BEAUMONT, Texas (Legal Newsline) -- Apple Inc. has agreed to settle a patent lawsuit with Dot 23 Technologies Inc. that alleged Apple’s Siri voice assistant technology violated three patents. The terms of the settlement have not been publicly disclosed.
Dot 23 Technologies, based in McKinney, Texas, notified the U.S. District Court for the Eastern District of Texas it would dismiss its claims for patent infringement, while Apple said it would dismiss any counterclaims.
In January, Dot 23 Technologies filed suit against Apple, alleging its Siri voice recognition technology on iPhone products infringed upon three patents granted between 2002 and 2007 to inventor Byard G. Nilsson, which were assigned to Mobile Telephone Technology, then transferred to Dot 23 last September.
The infringement complaint related to technology that can recognize and process spoken alphanumeric characters in voice dialing, as well as geolocation technology that allows users to ask an automated service for geographic information. Apple products mentioned in the Dot 23 Technologies complaint include iPhone 4, iPhone 5, and iPhone 6. Apple has used Siri technology in its smartphones since 2011.
There was no evidence in Dot 23 Technologies’ complaint, however, that Apple had prior knowledge of the three patents before incorporating the voice recognition technology.
Between 2010 and 2013, Apple has been the subject of 92 lawsuits by patent assertion entities or patent trolls.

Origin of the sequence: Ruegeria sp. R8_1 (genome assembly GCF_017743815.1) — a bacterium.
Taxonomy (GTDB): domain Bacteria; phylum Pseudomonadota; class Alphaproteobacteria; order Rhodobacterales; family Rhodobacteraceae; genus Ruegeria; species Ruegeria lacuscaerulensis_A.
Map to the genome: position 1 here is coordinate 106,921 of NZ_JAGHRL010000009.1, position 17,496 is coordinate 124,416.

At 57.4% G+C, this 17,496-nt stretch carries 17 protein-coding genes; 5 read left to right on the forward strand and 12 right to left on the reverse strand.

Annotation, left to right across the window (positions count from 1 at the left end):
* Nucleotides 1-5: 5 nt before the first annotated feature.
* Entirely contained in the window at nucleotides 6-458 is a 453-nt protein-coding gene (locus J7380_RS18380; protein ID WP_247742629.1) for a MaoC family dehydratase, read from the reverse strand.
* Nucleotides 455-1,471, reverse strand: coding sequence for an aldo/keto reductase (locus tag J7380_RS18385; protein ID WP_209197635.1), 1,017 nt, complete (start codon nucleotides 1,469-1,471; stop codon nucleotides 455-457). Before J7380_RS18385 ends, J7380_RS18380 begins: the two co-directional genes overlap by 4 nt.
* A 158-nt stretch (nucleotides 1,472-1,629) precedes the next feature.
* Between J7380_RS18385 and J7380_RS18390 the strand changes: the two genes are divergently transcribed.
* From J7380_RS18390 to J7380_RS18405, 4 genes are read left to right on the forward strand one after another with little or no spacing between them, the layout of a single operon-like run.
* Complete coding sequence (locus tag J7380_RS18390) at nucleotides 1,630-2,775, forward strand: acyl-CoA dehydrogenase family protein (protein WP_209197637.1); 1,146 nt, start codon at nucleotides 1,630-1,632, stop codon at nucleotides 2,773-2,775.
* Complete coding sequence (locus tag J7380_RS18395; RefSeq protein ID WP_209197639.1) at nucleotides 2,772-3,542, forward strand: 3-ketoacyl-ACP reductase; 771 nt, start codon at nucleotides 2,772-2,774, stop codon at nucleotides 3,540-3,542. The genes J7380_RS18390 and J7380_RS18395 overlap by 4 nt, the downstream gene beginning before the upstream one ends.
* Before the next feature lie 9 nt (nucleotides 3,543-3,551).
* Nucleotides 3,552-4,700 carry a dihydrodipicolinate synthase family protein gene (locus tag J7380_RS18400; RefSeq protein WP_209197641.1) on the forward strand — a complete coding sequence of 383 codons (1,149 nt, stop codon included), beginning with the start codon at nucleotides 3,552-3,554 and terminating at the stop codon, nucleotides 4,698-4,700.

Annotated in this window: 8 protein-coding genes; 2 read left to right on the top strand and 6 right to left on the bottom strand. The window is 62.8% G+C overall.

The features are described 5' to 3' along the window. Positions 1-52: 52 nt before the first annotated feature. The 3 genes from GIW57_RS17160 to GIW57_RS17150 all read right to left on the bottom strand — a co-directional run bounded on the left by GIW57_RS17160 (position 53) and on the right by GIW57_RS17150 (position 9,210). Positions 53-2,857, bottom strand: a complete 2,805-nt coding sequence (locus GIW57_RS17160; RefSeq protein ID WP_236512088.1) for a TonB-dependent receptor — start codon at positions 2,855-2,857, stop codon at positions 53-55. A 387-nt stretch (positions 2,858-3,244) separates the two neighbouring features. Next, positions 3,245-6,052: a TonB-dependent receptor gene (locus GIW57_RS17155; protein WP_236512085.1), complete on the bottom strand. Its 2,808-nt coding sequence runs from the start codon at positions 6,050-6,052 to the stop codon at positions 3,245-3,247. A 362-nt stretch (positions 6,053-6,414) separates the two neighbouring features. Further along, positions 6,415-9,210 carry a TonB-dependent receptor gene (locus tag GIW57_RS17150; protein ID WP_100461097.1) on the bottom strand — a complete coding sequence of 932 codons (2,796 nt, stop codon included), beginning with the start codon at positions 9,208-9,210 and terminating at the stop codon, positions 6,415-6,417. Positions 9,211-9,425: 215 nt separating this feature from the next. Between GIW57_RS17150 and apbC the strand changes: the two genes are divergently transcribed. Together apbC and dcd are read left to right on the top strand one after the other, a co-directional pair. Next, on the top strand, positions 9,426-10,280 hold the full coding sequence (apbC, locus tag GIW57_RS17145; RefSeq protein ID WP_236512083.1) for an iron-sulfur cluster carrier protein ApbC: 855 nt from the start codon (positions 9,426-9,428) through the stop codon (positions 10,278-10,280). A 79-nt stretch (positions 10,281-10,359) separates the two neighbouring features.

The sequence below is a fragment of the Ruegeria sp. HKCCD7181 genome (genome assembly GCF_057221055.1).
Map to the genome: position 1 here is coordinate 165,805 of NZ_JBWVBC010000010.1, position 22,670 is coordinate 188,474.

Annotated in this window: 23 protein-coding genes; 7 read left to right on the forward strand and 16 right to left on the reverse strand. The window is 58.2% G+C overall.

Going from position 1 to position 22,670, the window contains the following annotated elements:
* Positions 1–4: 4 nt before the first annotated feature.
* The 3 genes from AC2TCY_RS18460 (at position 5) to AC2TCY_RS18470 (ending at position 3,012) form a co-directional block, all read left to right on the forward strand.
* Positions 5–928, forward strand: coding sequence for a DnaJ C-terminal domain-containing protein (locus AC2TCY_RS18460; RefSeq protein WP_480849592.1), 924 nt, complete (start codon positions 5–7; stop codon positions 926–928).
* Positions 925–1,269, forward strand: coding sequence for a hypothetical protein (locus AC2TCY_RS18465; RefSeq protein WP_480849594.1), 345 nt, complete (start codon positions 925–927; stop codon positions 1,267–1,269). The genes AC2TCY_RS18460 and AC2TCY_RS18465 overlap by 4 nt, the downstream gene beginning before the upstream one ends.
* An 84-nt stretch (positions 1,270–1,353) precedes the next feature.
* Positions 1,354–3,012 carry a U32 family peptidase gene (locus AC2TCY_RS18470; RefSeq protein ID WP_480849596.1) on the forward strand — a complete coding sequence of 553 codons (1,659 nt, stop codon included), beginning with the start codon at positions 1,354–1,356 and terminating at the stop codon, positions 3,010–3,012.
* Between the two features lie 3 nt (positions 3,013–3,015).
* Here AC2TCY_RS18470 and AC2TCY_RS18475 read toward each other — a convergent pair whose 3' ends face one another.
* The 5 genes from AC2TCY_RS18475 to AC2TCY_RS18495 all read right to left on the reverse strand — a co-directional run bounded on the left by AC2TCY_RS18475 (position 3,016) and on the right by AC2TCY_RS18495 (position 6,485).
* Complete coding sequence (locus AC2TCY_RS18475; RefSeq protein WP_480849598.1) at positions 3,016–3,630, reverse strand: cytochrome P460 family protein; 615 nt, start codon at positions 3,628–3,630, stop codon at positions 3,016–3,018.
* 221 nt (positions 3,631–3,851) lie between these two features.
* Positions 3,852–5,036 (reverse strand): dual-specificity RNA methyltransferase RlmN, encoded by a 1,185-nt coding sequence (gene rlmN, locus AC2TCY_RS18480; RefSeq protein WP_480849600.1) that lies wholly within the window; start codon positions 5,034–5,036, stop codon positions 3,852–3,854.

“The Dot 23 case, like other actions from so-called patent trolls, is a symptom of what some believe to be a broken patent approval and litigation process,” Mikey Campbell, senior editor of AppleInsider.com, told the Southeast Texas Record. "Apple has the resources to weather the onslaught of non-practicing entities looking to capitalize on bought intellectual property but the same can’t be said of smaller companies and startups whose products and services stoke innovation.”
Prior to the Dot 23 Technologies complaint, Apple agreed in April to pay $24 million to Dallas-based Dynamic Advances to settle a Siri-related lawsuit.
The U.S. Supreme Court in June ruled that a 2011 law designed to make it easier to defeat new patent trolls was legal. The 2011 law created quicker and cheaper procedures for contesting patents in front of the Patent Office instead of in front of a federal judge.